Respiratory support therapies for CSA, such as continuous positive airway pressure (CPAP) or ASV, should be considered after treating the etiology of CSA, which is often heart failure. CPAP consistently provides the same pressure to the airways throughout the entire breathing cycle, while ASV monitors each breath, detects reductions, and adds pressure to maintain the patient’s breathing. ASV is reported to be effective for patients with heart failure [8, 9]. However, since the SERVE-HF study [10] reported poor results when using ASV in patients with CSA with chronic heart failure, the effectiveness of ASV has been under discussion. In Japan, ASV is only used in patients who meet the following criteria: 1) CSA-dominance with chronic heart failure (LVEF ≤ 45%), 2) obstructive sleep apnea-dominance with heart failure or SDB with an LVEF of > 45%, or 3) demonstrated efficacy of ASV for congestive heart failure [11]. ASV treatment is also more expensive than CPAP treatment. Thus, the use of CPAP first is recommended in Japanese guidelines. However, the use of ASV is not restricted in patients meeting the above-mentioned criteria.

The ADVENT-HF study [12], which seeks to determine the effectiveness of ASV for SDB, including CSA with heart failure, is currently in progress. However, both the SERVE-HF study and ADVENT-HF study targeted patients with an LVEF of ≤ 45%. Heart failure with an LVEF of < 40% is called heart failure with reduced ejection fraction, while heart failure with an LVEF of > 50% is called HfpEF. Between these two classifications, there are some reports that show the effectiveness of ASV in patients with HfpEF. The interim results of the FACE cohort study [13] indicate that using ASV results in a good prognosis in patients with chronic heart failure who exhibit severe nocturnal hypoxemia, especially in subgroups with HfpEF. Yoshihisa et al. also reported that ASV may improve the prognosis of patients with HfpEF and SDB by effectively enhancing cardiac diastolic function and reducing arterial stiffness [14]. In this case, the patient’s LVEF was 55%. Our results were also consistent with those of these previous studies, as our patient experienced an apparent improvement in his CSA symptoms. As we observed apparent decreases in ventricular arrhythmia, we suspect that ASV alleviated the burden on the patient’s heart.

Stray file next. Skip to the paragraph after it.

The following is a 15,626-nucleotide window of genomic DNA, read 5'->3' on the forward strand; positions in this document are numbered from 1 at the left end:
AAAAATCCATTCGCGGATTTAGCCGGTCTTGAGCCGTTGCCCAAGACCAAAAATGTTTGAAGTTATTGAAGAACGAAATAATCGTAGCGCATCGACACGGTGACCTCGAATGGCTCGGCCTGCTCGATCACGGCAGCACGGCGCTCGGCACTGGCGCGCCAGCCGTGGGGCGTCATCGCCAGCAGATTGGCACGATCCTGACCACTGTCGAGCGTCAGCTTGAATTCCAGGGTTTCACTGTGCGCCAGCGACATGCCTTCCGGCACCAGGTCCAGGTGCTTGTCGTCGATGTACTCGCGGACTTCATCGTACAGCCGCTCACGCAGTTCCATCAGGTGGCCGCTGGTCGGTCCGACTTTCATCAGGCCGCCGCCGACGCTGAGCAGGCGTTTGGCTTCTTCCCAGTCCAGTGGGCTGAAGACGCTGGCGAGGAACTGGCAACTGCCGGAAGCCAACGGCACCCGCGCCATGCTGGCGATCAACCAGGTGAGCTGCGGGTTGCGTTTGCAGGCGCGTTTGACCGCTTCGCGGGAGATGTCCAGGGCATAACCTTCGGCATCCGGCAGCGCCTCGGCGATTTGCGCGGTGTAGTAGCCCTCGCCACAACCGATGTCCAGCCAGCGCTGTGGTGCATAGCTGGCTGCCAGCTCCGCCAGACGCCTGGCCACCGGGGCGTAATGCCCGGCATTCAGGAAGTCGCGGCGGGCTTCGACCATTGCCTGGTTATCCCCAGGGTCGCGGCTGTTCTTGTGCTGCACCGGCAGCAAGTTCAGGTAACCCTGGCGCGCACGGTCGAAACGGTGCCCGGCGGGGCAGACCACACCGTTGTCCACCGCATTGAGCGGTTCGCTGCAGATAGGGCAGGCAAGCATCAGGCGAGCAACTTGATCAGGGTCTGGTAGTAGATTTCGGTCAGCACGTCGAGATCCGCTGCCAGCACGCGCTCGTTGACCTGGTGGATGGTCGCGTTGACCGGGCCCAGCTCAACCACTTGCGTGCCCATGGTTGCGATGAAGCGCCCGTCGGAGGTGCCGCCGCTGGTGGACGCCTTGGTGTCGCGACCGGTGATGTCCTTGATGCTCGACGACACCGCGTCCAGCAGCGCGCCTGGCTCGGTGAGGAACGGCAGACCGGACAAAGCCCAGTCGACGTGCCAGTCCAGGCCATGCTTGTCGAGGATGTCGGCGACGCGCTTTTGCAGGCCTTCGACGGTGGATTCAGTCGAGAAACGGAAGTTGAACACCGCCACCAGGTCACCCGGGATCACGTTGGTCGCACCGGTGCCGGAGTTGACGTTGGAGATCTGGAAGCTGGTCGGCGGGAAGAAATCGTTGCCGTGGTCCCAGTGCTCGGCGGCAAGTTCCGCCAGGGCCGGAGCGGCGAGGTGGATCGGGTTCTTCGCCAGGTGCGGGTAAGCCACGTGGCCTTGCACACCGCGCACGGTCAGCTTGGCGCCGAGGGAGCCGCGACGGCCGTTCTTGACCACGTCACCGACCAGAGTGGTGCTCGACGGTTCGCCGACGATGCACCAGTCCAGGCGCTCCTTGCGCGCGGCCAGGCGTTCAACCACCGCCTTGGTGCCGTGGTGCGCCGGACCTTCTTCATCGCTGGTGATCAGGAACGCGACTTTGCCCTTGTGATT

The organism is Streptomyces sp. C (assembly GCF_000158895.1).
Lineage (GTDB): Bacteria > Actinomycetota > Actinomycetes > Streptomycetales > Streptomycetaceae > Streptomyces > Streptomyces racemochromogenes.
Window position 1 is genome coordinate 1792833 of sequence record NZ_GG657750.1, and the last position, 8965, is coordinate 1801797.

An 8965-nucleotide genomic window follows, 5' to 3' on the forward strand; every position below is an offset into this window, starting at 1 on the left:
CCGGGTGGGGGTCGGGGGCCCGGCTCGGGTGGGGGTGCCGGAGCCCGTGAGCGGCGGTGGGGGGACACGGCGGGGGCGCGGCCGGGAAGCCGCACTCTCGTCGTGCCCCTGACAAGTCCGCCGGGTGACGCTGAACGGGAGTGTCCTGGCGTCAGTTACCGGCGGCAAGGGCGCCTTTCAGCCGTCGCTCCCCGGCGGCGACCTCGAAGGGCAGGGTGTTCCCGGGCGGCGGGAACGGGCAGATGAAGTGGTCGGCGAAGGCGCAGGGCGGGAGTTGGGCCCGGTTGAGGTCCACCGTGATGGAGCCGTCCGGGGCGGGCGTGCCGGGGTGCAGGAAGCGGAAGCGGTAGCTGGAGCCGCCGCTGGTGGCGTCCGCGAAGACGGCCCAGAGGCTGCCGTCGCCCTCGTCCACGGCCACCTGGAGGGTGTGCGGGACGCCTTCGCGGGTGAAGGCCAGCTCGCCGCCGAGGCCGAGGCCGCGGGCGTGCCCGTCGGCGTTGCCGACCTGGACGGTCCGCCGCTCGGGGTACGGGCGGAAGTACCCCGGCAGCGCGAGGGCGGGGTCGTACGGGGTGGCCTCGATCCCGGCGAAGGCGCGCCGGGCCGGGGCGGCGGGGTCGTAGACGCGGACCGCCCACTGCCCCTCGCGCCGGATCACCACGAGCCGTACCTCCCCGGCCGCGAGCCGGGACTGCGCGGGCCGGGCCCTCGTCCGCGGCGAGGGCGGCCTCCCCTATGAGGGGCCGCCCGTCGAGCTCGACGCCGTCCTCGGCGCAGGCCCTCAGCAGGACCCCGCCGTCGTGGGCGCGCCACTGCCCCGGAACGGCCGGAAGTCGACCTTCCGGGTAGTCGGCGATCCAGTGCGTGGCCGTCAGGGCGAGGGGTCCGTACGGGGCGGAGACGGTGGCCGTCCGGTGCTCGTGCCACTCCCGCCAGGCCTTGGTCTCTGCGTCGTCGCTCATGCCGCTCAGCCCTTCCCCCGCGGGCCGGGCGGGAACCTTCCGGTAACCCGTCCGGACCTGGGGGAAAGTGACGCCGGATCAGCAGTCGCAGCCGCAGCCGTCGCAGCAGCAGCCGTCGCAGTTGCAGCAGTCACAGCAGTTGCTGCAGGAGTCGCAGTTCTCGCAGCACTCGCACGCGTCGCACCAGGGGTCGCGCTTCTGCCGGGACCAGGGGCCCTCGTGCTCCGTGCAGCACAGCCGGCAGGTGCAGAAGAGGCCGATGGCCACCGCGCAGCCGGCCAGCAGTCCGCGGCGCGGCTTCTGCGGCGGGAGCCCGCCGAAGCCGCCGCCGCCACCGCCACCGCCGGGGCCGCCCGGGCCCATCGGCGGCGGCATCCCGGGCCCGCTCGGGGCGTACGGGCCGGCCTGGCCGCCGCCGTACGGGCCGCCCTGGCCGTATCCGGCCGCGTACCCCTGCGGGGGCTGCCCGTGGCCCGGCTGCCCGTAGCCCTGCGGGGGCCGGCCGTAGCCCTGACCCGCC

In summary, the present report discussed the case of an older patient with cognitive dysfunction, in whom we suspected SDB. The patient had CSA with HfpEF, and ASV treatment apparently reduced the number of apnea and hypopnea episodes and PVCs. Changes in ventricular arrythmia were evident on Holter ECG. These results meant that ASV alleviated the burden to his heart and his body condition, which are the strength of this study. It is important to suspect SDB in older adult patients because they are usually unaware of symptoms. If we could immediately notice the existence of SDB with heart failure, we can reduce the fatigue of the patient and reduce the progression of heart failure. Moreover, we recommend first to conduct PSG examination in patients experiencing daytime sleepiness, cognitive disorder, or heart failure; if the patients have CSA with HFpEF, it is advisable to use ASV because it may improve their condition. Therefore, further studies are required to determine whether ASV can improve the prognosis and relieve the symptoms in patients with HfpEF and SDB and to establish the guidelines. While the ongoing FACE study represents one such investigation, future studies should place an emphasis on older patients with arrhythmia, as the prevalence of CSA may be underreported in this population.

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Abbreviations

SDB:

Sleep-disordered breathing

PSG:

Polysomnography

PVC:

Premature ventricular contraction

ASV:

Adaptive support ventilation

CSA:

Central sleep apnea

HfpEF:

Heart failure with preserved ejection fraction

ECG:

Electrocardiogram

AHI:

Apnea–Hypopnea Index

CPAP:

Continuous positive airway pressure

LVEF:

Left ventricular ejection fraction

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YH and YK1 prepared the manuscript, reviewed the literature, prepared the figures and edited the report. KH and YK2 contributed to data acquisition, data analysis and interpretation. All authors participated in the drafting and revision of the manuscript. All authors read and approved the final manuscript.

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Correspondence to Yuriko Hajika.

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Since the patient had cognitive dysfunction, written consent for the use of the patient’s imaging and clinical information for publication was obtained from the patient’s wife.

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Hajika, Y., Kawaguchi, Y., Hamazaki, K. et al. Adaptive support ventilation as an effective treatment option for central sleep apnea in an older adult with heart failure with preserved ejection fraction: a case report. BMC Geriatr 22, 55 (2022). https://doi.org/10.1186/s12877-021-02743-4

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Keywords

  • Sleep-disordered breathing
  • Central sleep apnea
  • Electrocardiography
  • Premature ventricular contraction
  • Adaptive support ventilation
  • Heart failure with preserved ejection fraction
  • Polysomnography